The Dark Ages: Pagans Turned Out the Lights, Not The Church

Dark Ages: Pagans Turned Out the Lights, Not The Churchby Fr. Lawrence Farley –
The Dark Ages, insofar as they were dark, were darkened by the barbarian invasions that inundated the western Roman Empire, and that it was only in the Church and monasteries that any light was preserved.

Among the literature of those who make it their main business to vilify the Christians, perhaps no concept has served a more useful purpose than the idea of “the Dark Ages.” The Dark Ages, according to this reading of history, were those centuries in which the Church was culturally ascendant, with the inevitable result that civilization sunk into superstition, ignorance, obscurantism, and moral decadence. Here everything that was bad about the world is laid at the Church’s door, especially the decline of Science (with a capital “S”), which apparently had been going great guns until the Church took over.

As evidence of the Church’s war against Science, enlightenment, tolerance, and reason in general, the name of Galileo is usually bandied about, along with the notion that everyone in the Dark Ages thought that the world was flat. It was from this ecclesiastical abyss that Science eventually pulled us all out, saving the world from the Church and restoring civilization. But as we talk about the Dark Ages, it is worth asking how the Roman Empire of the west came to be so dark in the first place? [Read more…]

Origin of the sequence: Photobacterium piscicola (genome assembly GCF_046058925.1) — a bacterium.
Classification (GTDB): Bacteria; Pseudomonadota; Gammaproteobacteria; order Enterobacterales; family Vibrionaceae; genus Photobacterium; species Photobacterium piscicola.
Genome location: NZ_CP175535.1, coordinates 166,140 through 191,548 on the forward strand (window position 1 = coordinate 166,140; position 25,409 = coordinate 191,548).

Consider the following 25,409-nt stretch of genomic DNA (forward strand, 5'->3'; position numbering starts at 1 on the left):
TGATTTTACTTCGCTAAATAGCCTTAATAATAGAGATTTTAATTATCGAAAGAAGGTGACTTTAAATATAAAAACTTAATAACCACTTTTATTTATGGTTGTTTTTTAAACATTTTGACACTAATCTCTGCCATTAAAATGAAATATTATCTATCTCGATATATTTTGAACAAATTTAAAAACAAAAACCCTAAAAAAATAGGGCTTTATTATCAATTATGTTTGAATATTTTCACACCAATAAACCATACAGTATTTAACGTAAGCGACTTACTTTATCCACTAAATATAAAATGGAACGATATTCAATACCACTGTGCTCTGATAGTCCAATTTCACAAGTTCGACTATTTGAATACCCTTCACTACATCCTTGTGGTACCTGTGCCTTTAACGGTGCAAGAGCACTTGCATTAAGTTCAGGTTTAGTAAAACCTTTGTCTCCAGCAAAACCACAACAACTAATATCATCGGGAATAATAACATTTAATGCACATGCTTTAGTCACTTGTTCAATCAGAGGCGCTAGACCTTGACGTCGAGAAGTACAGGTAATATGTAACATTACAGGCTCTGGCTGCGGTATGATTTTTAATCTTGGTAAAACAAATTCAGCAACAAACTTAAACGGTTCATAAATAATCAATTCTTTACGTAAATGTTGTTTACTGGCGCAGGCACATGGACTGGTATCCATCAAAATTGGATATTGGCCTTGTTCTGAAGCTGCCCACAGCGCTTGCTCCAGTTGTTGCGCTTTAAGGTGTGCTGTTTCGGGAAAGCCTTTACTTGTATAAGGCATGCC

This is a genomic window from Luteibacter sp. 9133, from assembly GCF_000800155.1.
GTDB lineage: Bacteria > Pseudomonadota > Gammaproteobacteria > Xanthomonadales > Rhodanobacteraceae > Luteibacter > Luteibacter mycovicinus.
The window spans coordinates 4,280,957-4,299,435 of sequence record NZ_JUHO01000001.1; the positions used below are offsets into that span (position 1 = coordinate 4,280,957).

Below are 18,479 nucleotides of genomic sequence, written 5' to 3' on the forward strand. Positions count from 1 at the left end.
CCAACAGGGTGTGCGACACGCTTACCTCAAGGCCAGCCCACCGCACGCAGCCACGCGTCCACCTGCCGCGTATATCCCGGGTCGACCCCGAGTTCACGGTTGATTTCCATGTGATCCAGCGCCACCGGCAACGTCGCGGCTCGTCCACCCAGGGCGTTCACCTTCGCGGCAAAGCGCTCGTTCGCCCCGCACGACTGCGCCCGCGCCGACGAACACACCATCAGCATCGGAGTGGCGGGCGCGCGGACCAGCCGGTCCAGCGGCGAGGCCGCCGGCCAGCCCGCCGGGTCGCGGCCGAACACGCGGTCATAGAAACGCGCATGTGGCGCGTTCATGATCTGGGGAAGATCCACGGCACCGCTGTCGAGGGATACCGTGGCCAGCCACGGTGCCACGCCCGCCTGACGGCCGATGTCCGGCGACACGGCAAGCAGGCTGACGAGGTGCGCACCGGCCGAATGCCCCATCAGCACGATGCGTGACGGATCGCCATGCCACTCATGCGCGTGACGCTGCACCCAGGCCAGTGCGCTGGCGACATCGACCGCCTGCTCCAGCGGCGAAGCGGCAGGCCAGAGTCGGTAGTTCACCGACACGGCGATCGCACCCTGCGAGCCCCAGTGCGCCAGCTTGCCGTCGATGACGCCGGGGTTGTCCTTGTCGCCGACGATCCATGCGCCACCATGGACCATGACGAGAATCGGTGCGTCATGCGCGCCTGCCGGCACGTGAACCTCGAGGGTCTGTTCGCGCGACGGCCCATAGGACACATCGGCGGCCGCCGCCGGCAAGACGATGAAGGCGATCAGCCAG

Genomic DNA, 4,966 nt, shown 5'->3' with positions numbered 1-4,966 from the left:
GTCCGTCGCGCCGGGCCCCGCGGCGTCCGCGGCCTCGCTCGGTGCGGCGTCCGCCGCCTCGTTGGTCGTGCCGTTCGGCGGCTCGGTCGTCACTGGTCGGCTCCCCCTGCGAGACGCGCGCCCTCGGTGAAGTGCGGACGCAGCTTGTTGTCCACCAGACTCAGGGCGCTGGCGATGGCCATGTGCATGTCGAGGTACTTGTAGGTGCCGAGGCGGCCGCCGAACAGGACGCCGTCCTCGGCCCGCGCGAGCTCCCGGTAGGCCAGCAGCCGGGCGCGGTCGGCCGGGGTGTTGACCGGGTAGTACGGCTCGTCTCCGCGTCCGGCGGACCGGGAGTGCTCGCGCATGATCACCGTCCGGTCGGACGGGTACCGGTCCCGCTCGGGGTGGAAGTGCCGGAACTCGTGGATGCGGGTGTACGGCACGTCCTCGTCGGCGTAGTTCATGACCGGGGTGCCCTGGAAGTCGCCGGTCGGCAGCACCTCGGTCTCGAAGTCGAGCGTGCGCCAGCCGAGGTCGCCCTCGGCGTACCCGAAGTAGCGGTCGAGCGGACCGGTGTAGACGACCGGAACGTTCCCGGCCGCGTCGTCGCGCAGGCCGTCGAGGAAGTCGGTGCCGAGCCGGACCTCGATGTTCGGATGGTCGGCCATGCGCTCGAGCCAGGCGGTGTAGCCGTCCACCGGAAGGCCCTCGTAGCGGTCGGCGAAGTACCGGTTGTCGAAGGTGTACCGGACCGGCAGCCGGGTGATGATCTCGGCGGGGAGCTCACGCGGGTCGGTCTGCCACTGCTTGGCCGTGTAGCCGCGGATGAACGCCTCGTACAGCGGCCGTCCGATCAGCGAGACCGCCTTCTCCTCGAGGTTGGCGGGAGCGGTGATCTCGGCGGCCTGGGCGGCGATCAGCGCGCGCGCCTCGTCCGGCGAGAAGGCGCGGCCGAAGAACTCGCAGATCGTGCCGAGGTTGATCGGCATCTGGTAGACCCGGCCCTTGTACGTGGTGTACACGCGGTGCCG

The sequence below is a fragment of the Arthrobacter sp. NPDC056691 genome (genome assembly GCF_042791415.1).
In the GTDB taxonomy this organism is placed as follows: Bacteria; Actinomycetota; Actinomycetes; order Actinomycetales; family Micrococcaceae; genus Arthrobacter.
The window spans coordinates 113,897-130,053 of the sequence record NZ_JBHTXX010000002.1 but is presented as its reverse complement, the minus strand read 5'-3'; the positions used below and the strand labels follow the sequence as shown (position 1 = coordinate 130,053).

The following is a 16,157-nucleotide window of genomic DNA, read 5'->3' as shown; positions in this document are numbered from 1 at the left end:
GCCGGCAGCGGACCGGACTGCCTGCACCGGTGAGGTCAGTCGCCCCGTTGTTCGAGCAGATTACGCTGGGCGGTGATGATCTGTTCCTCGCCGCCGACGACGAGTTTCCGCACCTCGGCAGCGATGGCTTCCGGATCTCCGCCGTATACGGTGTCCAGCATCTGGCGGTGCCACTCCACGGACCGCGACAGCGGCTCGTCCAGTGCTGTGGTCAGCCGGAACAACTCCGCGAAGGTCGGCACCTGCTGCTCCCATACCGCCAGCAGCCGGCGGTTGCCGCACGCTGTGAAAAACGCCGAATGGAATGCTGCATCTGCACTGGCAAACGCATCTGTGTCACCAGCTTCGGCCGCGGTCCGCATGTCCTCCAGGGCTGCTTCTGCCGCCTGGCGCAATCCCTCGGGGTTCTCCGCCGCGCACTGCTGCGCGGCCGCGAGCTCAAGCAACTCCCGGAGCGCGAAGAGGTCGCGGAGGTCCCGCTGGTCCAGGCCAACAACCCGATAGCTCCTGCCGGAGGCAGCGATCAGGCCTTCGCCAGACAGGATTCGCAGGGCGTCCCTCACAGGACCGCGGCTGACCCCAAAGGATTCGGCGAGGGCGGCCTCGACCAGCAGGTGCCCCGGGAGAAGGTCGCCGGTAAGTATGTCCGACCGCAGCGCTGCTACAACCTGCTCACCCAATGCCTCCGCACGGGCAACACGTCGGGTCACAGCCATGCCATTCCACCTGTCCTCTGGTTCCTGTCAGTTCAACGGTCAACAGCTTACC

The Mayflower’s Pilgrim Capitalists

RealClearMarkets | by Steven Malanga | Nov. 25, 2009

Reading Nathaniel Philbrick’s Mayflower, an account of the voyage of the Pilgrims and the settling of Plymouth Colony, what strikes me most is not simply the extraordinary suffering of those who made the crossing, or how close to failure the entire venture teetered for years, or even the author’s recounting of the first celebration we’ve since dubbed Thanksgiving.

What leaps out from the pages of the history, probably because it’s so little a part of the common narrative of the Pilgrims, is a crucial decision by the colony’s governor, William Bradford, to change the fundamental organization of Plymouth’s economy, a move which secured the colony’s future. As Philbrick describes it, after three years in America the Pilgrims “stumbled on the power of capitalism” and in the process ensured the colony’s survival. [Read more…]

Something Wicked This Way Comes

AmericanThinker | J.C. Smith | March 15, 2009

The darkest times in human history have all begun when someone decided “not to let a serious crisis go to waste”. In fact, it is in times of economic crisis that folks are most susceptible to the ideas of tyrants. We look for an answer, any port in a storm that will shield us from the unknown. And in our desire to be safe, we open ourselves up to things that we would never have dreamed of allowing in normal times. [Read more…]

The Light of Hope in Darkness

American Thinker | Bruce Walker | Dec. 23, 2008

In the Mumbai Massacre terrorists particularly targeted Jews, focusing special attention of the Chabad house. The Holocaust denial in Iran and the proliferation of literary outrages like The Protocols of the Learned Elders of Zion or monstrous tracts like Mein Kampf, are sad proof that hatred of Jews is not limited to terrorists operating in India. The chic Leftists of Europe unite with terrorists in their reflexive hatred of Israel and unspoken anti-Semitism.

Grimly, not just anti-Semitism found violent expression in the generally placid India. This year alone, more than 100 Christians have been murdered in anti-Christian riots on the subcontinent. The ancient Christian community in Iraq is facing slow extermination. The defamation of Christian faith in elite salons has never been more gleeful than now. [Read more…]

How the JFK assassination changed liberalism